Ukraine’s economy will shrink by 30% this year due to war, EBRD says

The Russian invasion disrupted trade in energy, agricultural products and fertilizers and disrupted supply chains, leading to slower growth across Eastern Europe

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Ukraine’s economy will plunge by almost a third in 2022, more than expected, in a scenario where the war ends this year, the European Bank for Reconstruction and Development has said.

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The expected slowdown is deeper than the 20% contraction estimated by the EBRD in March due to a “bigger than expected contraction in Ukraine as the war drags on”, it said in its report.

The Russian invasion disrupted trade in energy, agricultural products and fertilizers and disrupted supply chains, leading to slower growth across Eastern Europe. Gas prices in Europe have reached historic highs, fueling inflation across the region and putting manufacturers at a disadvantage compared to US companies where gas is up to four times cheaper, the EBRD said.

“In addition to direct war damage, agricultural production is hampered by lack of fuel, access to seeds, fertilizers and equipment,” the bank said in its report. Ukraine, which accounts for nearly 10% of global wheat exports, 14% of corn and 37% of sunflower oil, is unlikely to be able to sow or harvest up to 20-30% of its land agricultural.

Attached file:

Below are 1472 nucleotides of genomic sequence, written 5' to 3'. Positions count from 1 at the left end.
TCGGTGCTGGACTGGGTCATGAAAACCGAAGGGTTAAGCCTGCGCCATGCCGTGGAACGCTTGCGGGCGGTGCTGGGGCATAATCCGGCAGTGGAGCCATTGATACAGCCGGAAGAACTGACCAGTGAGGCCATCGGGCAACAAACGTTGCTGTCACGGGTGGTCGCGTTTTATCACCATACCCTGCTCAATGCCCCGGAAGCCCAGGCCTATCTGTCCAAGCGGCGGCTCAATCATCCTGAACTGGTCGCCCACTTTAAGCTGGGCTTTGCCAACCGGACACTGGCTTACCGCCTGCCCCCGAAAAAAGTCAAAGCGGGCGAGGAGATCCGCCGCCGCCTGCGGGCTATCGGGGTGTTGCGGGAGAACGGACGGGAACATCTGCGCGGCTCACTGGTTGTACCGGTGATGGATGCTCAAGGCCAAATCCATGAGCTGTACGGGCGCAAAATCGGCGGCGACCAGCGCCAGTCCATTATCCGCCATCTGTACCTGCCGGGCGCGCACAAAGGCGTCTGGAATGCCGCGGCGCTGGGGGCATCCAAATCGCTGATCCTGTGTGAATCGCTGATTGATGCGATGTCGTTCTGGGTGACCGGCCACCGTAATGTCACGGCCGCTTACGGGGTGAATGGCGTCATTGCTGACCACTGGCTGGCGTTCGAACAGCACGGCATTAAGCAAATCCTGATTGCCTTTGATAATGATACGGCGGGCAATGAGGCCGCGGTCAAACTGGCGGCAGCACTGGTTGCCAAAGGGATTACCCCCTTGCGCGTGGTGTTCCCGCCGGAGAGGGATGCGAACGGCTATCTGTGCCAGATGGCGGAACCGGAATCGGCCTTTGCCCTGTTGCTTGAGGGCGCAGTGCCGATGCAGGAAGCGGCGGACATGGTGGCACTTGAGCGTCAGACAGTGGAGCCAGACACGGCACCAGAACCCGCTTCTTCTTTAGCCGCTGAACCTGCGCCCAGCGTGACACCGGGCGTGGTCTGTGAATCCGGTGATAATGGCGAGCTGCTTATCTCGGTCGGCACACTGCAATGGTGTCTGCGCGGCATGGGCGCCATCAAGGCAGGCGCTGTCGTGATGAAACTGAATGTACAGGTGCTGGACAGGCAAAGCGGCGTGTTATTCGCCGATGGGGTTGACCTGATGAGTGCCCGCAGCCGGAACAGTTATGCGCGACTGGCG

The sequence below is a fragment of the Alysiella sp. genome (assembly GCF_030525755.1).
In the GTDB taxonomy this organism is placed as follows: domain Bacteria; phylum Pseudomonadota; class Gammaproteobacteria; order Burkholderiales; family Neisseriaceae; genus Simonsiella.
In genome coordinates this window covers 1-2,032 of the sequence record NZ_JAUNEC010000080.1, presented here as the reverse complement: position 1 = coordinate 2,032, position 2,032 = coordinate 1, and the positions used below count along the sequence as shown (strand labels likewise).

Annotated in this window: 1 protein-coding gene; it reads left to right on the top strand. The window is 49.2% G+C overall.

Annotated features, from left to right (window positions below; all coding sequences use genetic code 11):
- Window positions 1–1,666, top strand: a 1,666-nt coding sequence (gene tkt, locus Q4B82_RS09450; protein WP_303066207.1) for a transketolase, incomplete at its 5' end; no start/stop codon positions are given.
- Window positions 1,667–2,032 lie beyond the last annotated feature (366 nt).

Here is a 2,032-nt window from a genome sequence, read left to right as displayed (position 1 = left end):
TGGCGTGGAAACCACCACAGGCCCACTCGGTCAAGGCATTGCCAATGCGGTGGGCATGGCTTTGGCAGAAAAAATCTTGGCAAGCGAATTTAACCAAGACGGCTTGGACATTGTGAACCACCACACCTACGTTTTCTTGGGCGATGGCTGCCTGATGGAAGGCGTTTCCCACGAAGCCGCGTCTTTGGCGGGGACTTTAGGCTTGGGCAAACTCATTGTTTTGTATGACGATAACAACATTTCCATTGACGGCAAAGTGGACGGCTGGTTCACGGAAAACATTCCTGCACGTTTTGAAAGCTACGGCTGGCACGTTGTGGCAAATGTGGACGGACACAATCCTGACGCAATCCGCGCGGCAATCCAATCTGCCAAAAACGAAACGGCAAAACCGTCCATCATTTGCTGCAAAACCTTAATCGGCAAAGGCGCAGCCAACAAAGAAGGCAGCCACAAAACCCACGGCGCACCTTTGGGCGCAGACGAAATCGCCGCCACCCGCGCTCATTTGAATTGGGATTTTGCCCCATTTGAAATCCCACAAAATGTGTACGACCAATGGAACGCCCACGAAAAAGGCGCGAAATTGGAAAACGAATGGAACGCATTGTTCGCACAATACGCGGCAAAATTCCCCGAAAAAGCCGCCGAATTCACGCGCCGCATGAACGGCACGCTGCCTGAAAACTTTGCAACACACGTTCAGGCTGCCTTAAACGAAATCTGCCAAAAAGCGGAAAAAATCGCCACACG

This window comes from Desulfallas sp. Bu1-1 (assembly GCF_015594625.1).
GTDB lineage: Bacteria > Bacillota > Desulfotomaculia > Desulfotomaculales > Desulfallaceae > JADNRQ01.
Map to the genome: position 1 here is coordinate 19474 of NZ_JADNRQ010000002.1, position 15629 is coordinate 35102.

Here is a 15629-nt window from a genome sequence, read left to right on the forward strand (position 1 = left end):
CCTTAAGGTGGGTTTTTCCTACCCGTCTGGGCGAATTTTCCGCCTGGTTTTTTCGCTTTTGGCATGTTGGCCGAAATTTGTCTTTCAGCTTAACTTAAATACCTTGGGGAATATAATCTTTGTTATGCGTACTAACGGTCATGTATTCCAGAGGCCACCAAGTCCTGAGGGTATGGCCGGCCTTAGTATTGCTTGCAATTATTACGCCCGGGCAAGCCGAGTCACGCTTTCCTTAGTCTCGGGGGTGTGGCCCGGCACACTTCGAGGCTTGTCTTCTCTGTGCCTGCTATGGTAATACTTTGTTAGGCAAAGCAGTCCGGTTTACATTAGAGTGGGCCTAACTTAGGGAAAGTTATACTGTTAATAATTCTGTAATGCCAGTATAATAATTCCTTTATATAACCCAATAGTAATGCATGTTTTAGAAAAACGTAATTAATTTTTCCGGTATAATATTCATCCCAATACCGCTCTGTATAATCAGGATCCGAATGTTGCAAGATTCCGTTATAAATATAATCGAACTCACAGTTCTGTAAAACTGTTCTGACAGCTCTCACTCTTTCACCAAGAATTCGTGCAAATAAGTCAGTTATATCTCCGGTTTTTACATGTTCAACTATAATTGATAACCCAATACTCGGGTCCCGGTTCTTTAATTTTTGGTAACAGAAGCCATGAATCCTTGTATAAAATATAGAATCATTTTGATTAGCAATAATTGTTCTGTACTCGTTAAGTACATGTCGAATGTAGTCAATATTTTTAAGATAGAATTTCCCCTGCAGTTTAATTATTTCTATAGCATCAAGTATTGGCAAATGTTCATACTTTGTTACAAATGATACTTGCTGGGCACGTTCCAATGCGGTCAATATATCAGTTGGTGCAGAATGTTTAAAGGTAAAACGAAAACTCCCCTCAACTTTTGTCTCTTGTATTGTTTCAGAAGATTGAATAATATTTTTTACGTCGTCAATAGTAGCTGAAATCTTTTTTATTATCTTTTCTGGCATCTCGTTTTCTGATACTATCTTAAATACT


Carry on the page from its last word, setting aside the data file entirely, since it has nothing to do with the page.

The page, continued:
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  1. A couple kiss in Moscow in April.

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  2. Russian President Vladimir Putin delivers a speech during the Victory Day military parade in Moscow on May 9.

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Forecasts assume that a ceasefire will be negotiated this year and the country’s reconstruction can begin in 2023, with the economy expected to grow by 25% next year.

The war has also exposed vulnerabilities in global supply chains, according to the EBRD. Two Ukrainian companies account for about 35% of the world’s supply of purified neon, a key component for manufacturing semiconductor chips.

The Russian economy is also expected to decline by 10% this year and stagnate in 2023, according to the EBRD.

The country is facing the deepest economic contraction in nearly three decades as pressure from sanctions imposed by the United States and its allies mounts, according to an internal finance ministry forecast.

A contraction of 12% would put the economic pain on par with the turmoil of the early 1990s, when Russia’s Soviet-era economy tipped toward capitalism with a contraction not seen since the war.

“The main negative points are the oil embargo, the abandonment of Russian gas by the EU, as well as the increase in the departure of foreign companies,” said Natalia Lavrova, chief economist at BCS Financial Group in Moscow. . “All of this will likely expand gradually, with a lot of negative carryover into 2023.”

Christi C. Elwood